Kit Blog

“Even my own relatives refused to come near me”

08 May 2017 | Author: Andrew Hateley-Browne

Around 18 years ago Rangaraj developed unusual nodules on his face and leg. He didn’t know what was wrong. A gnawing concern compelled him to make the difficult journey across the mountains. A public hospital in Kathmandu recognised his signs as being leprosy. Upon this diagnosis, his wife left him because she feared she would contract leprosy. Medical staff at that hospital referred him to Anandaban hospital for treatment. When he arrived, Ranagaraj was depressed and scared. There were patients there who had clawed hands and amputations as a result of leprosy. He wanted to run away. He was terrified that the same thing would happen to him. But through the Hatia Self Help Group Rangaraj learned that leprosy is caused by a bacteria and is curable, that disabilities are preventable, and how important it is to treat leprosy early.

Rangaraj had a common complication of leprosy called Reaction. Reaction is an episode of inflammation that can result in extensive nerve damage. Anandaban hospital staff admitted Rangaraj for 2 months of treatment. He was also started on 24-months of Multi-Drug Therapy that would cure him of leprosy. Rangaraj returned to his village and ultimately remarried. Now, he and his wife Bimala, have two healthy children: a 10-year-old son, Suraj, and an 8-year-old daughter, Samjhana.

When people in his community found out that he had leprosy, they started treating him differently. They wondered what he did to deserve the disease.

“Even my own relatives refused to come near me.”

These attitudes have changed because of the Hatia Self Help Group. The group’s efforts to raise awareness, through street drama, has helped the community understand that leprosy is curable. His village now knows about leprosy and there is no longer any discrimination. But Rangaraj reports that there are other villages nearby where people don’t know that leprosy is curable. His group is planning to conduct awareness raising activities in these villages too.

By taking a small loan from the group, Rangaraj was able to start a chilli farm. With your support of the PACED CHAMP project, he was trained in the “Israeli method” of farming which accounts for farming on arid, water-limited land like that of his village. The farm is in its earliest stages of production, but Rangaraj is hopeful that it will help support his family. Together the Hatia Self Help Group are working on a new business initiative to produce environmentally-friendly leaf-pressed plates. Because of his committed participation in the group, the Hatia Self Help Group has elected him as its chairperson.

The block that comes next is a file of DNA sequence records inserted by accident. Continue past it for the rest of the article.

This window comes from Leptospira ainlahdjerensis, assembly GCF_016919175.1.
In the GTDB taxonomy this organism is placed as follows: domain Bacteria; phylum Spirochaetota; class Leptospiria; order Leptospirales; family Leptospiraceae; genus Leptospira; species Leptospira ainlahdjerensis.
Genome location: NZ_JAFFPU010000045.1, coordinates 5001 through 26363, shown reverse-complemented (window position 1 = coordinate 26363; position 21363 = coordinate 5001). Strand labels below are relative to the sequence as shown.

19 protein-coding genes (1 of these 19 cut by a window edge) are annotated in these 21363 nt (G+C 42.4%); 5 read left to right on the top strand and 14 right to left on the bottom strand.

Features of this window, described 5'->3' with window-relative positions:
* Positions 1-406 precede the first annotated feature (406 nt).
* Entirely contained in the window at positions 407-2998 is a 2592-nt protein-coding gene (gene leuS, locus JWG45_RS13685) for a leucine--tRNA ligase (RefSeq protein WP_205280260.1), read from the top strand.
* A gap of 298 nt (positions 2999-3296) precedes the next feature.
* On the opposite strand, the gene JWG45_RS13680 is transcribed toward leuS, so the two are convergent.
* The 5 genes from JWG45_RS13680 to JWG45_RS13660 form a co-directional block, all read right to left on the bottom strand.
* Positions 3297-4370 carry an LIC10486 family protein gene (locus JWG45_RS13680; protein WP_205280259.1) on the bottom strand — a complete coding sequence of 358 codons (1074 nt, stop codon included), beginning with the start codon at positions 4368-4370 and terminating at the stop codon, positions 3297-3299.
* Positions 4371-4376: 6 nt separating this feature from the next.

“Thank you very, very much for supporting people affected by leprosy like me. I have lived in very poor conditions, but now, thanks to your support the living conditions for me and my family are greatly improving.”

During the earthquakes of April 2015, Rangaraj’s home was severely damaged. The house leant unsafely to one side and had to be demolished. Now he and his family have to live in a cowshed while they wait for their house to be rebuilt. Through the Self Help Group he has learnt about the government’s provisions for poor families. “Before I was totally unaware that provisions were available for poor people in my community. But through the help of the project I have now been able to access government support for rebuilding my home after the earthquake.” The rebuilding of his home is in process and will hopefully be completed shortly.

You can support Rangaraj and the Hatia Self Help Group by giving to their new business initiative.

Support Rangaraj’s new business

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